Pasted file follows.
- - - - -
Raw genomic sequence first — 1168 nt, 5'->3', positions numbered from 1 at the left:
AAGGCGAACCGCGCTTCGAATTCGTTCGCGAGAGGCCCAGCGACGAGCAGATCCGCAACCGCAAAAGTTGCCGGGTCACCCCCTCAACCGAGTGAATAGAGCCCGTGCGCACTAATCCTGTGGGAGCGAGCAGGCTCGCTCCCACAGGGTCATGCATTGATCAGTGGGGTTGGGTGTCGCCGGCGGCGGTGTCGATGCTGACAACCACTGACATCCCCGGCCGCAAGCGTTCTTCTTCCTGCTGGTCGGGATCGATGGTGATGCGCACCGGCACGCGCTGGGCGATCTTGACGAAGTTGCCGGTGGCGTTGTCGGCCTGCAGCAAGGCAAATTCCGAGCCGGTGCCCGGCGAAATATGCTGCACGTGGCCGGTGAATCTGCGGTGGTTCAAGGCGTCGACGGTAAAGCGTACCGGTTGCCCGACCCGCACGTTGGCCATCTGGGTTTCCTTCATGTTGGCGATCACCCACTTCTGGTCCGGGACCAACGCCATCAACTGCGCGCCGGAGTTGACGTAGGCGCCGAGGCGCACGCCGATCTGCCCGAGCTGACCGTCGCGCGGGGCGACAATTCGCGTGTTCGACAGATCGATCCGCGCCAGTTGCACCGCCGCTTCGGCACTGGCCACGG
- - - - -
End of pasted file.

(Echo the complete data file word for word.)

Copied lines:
Raw genomic sequence first — 1168 nt, 5'->3', positions numbered from 1 at the left:
AAGGCGAACCGCGCTTCGAATTCGTTCGCGAGAGGCCCAGCGACGAGCAGATCCGCAACCGCAAAAGTTGCCGGGTCACCCCCTCAACCGAGTGAATAGAGCCCGTGCGCACTAATCCTGTGGGAGCGAGCAGGCTCGCTCCCACAGGGTCATGCATTGATCAGTGGGGTTGGGTGTCGCCGGCGGCGGTGTCGATGCTGACAACCACTGACATCCCCGGCCGCAAGCGTTCTTCTTCCTGCTGGTCGGGATCGATGGTGATGCGCACCGGCACGCGCTGGGCGATCTTGACGAAGTTGCCGGTGGCGTTGTCGGCCTGCAGCAAGGCAAATTCCGAGCCGGTGCCCGGCGAAATATGCTGCACGTGGCCGGTGAATCTGCGGTGGTTCAAGGCGTCGACGGTAAAGCGTACCGGTTGCCCGACCCGCACGTTGGCCATCTGGGTTTCCTTCATGTTGGCGATCACCCACTTCTGGTCCGGGACCAACGCCATCAACTGCGCGCCGGAGTTGACGTAGGCGCCGAGGCGCACGCCGATCTGCCCGAGCTGACCGTCGCGCGGGGCGACAATTCGCGTGTTCGACAGATCGATCCGCGCCAGTTGCACCGCCGCTTCGGCACTGGCCACGG